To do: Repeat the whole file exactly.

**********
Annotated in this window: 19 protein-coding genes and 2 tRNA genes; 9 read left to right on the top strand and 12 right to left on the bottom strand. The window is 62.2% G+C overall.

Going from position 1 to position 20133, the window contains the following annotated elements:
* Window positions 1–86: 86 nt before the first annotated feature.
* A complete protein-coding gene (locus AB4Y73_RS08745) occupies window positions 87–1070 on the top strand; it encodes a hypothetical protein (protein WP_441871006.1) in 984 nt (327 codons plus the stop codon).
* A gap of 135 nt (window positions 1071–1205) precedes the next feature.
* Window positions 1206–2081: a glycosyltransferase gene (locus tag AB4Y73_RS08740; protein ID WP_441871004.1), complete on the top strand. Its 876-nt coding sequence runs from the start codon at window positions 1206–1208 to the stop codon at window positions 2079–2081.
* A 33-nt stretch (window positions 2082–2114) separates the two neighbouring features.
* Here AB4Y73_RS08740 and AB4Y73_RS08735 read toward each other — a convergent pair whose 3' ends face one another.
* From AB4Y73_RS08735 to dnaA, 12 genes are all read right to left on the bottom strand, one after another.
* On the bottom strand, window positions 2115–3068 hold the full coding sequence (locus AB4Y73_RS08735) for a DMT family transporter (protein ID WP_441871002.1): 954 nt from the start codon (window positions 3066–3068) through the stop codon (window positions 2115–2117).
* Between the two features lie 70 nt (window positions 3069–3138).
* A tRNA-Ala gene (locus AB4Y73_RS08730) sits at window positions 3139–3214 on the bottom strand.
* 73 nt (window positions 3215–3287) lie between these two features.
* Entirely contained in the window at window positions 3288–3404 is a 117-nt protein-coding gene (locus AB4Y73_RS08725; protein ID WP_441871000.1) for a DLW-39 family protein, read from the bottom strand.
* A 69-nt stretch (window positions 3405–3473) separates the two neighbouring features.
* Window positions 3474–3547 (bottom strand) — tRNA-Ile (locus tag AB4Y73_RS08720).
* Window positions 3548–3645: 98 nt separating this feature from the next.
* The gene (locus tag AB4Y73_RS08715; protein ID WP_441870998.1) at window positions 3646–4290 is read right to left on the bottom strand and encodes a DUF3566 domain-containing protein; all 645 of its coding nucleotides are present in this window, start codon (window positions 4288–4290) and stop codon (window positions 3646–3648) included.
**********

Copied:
Annotated in this window: 19 protein-coding genes and 2 tRNA genes; 9 read left to right on the top strand and 12 right to left on the bottom strand. The window is 62.2% G+C overall.

Going from position 1 to position 20133, the window contains the following annotated elements:
* Window positions 1–86: 86 nt before the first annotated feature.
* A complete protein-coding gene (locus AB4Y73_RS08745) occupies window positions 87–1070 on the top strand; it encodes a hypothetical protein (protein WP_441871006.1) in 984 nt (327 codons plus the stop codon).
* A gap of 135 nt (window positions 1071–1205) precedes the next feature.
* Window positions 1206–2081: a glycosyltransferase gene (locus tag AB4Y73_RS08740; protein ID WP_441871004.1), complete on the top strand. Its 876-nt coding sequence runs from the start codon at window positions 1206–1208 to the stop codon at window positions 2079–2081.
* A 33-nt stretch (window positions 2082–2114) separates the two neighbouring features.
* Here AB4Y73_RS08740 and AB4Y73_RS08735 read toward each other — a convergent pair whose 3' ends face one another.
* From AB4Y73_RS08735 to dnaA, 12 genes are all read right to left on the bottom strand, one after another.
* On the bottom strand, window positions 2115–3068 hold the full coding sequence (locus AB4Y73_RS08735) for a DMT family transporter (protein ID WP_441871002.1): 954 nt from the start codon (window positions 3066–3068) through the stop codon (window positions 2115–2117).
* Between the two features lie 70 nt (window positions 3069–3138).
* A tRNA-Ala gene (locus AB4Y73_RS08730) sits at window positions 3139–3214 on the bottom strand.
* 73 nt (window positions 3215–3287) lie between these two features.
* Entirely contained in the window at window positions 3288–3404 is a 117-nt protein-coding gene (locus AB4Y73_RS08725; protein ID WP_441871000.1) for a DLW-39 family protein, read from the bottom strand.
* A 69-nt stretch (window positions 3405–3473) separates the two neighbouring features.
* Window positions 3474–3547 (bottom strand) — tRNA-Ile (locus tag AB4Y73_RS08720).
* Window positions 3548–3645: 98 nt separating this feature from the next.
* The gene (locus tag AB4Y73_RS08715; protein ID WP_441870998.1) at window positions 3646–4290 is read right to left on the bottom strand and encodes a DUF3566 domain-containing protein; all 645 of its coding nucleotides are present in this window, start codon (window positions 4288–4290) and stop codon (window positions 3646–3648) included.